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Illinois meteorite strike in doubt

A palm-sized piece of metallic debris that punched a hole in a Bloomington, Illinois, home may be wood-chipper debris.
Park Forest meteorite shower fragment
A fragment of the meteorite shower that fell on Park Forest, Illinois, last year.
Elliott Brennan / UC
March 9, 2007
Help wanted. Homeowners in Bloomington, Illinois, seeking carpenter and cabinetmaker with experience in repair of meteorite damage.

Or…Anybody know a good lawyer?

The alleged "meteorite" that smashed through a window Monday, March 12, at the home of David and Dee Riddle of 25 Partner Place, Bloomington, may be a chunk of ordinary steel plate spit out of an industrial wood-chipper about 1,000 feet (300 meters) from the Riddle home, according to James Day, a geology professor at Illinois State University who examined the reputed space rock. "We have our suspicions this may not be a legitimate meteorite."

Indeed, even as CNN broadcasts its report on the incident on international television, meteorite experts were already puzzling over the alleged meteorite's odd features. "I've seen some pictures of this alleged meteorite and based on the photograph alone, I am a bit dubious about its origin as a meteorite," says Meenakshi Wadhwa, geology professor and director of the Center for Meteorite Studies at Arizona State University in Tempe.

For example, Wadhwa told Astronomy in an e-mail, there is a "strange looking transition between what looks like a shinier surface and a somewhat rusty looking patch, as well as the very flat right edge of the object." A fresh meteorite, even if it contained iron, would not be rusty.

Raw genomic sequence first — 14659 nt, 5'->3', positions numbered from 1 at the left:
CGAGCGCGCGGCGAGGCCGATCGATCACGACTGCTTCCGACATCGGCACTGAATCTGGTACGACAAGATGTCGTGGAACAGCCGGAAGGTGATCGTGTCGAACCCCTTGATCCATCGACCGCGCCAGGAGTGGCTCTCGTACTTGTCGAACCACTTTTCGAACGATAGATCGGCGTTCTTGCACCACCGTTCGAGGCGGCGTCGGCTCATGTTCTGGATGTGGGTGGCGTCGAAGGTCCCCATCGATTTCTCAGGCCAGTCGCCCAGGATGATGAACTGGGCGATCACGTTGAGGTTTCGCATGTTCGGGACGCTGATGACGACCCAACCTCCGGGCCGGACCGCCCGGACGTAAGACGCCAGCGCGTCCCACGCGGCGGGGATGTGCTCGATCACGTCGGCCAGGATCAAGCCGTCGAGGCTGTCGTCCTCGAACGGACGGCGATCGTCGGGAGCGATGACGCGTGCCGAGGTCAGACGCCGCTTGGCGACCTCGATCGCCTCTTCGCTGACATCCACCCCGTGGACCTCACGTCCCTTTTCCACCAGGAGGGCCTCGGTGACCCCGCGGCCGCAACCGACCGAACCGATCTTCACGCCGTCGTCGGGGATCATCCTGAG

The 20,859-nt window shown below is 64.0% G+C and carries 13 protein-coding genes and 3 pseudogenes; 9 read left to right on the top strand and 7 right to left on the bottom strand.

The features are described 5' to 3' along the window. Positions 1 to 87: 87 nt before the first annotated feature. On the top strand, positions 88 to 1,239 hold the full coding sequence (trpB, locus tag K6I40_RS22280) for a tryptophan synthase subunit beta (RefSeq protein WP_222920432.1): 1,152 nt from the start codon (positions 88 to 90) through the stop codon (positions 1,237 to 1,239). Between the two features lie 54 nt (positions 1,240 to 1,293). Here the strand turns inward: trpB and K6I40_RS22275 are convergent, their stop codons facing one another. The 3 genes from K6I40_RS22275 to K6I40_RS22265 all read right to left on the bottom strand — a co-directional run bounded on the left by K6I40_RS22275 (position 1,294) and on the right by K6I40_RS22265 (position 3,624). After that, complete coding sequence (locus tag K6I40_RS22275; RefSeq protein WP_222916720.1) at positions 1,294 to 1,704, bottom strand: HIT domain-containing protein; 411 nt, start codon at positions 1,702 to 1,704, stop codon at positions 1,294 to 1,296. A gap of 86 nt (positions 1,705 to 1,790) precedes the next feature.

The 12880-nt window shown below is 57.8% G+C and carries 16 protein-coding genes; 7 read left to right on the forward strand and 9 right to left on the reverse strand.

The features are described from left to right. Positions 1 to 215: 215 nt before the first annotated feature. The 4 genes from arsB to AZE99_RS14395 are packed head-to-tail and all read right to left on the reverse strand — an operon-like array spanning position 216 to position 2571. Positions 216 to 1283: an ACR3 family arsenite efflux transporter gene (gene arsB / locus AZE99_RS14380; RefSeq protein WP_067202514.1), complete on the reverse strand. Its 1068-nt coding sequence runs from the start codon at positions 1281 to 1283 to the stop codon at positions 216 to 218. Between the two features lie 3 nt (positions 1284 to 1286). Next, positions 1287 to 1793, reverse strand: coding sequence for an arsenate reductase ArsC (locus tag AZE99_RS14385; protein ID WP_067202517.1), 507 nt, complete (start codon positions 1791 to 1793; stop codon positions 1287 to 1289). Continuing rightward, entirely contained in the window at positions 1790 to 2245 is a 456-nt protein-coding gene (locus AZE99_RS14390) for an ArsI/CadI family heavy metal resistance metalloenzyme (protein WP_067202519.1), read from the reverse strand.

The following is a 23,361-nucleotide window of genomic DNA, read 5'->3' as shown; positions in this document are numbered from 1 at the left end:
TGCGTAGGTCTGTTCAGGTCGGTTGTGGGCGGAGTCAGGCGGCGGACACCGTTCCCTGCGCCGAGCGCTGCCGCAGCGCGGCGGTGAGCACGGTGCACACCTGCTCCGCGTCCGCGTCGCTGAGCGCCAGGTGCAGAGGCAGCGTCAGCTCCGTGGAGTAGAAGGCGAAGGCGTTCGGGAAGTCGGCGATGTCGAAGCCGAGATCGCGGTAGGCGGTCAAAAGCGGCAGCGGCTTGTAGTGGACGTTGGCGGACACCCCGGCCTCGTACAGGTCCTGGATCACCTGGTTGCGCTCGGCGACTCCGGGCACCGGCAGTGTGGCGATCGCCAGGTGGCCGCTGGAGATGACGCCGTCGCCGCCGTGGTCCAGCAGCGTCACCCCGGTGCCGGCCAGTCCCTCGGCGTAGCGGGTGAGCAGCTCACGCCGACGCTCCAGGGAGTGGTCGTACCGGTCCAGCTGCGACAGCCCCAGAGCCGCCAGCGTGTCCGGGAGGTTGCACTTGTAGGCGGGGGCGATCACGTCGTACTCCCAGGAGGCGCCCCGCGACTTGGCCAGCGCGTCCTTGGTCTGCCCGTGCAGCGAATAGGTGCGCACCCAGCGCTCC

"Having said that, however, photographs can be misleading and I would not venture to say anything definitive simply based on a single photograph," she adds.

Day said the reputed meteorite needs to undergo laboratory testing to determine that it was, indeed, a fresh meteorite that fell from space.

Wadhwa explains that certain key features could distinguish the object as a meteorite: whether it has a "fusion crust" from its surface being heated from friction with the atmosphere, and whether a magnet attracts it, indicating the presence of iron.

Wadhwa also notes, "If it is a fresh fall, I would also say that I would not expect it to show any rust — any metal present should look pretty fresh."

Laboratory tests could also determine if the object contains nickel, which metallic meteorites typically contain.
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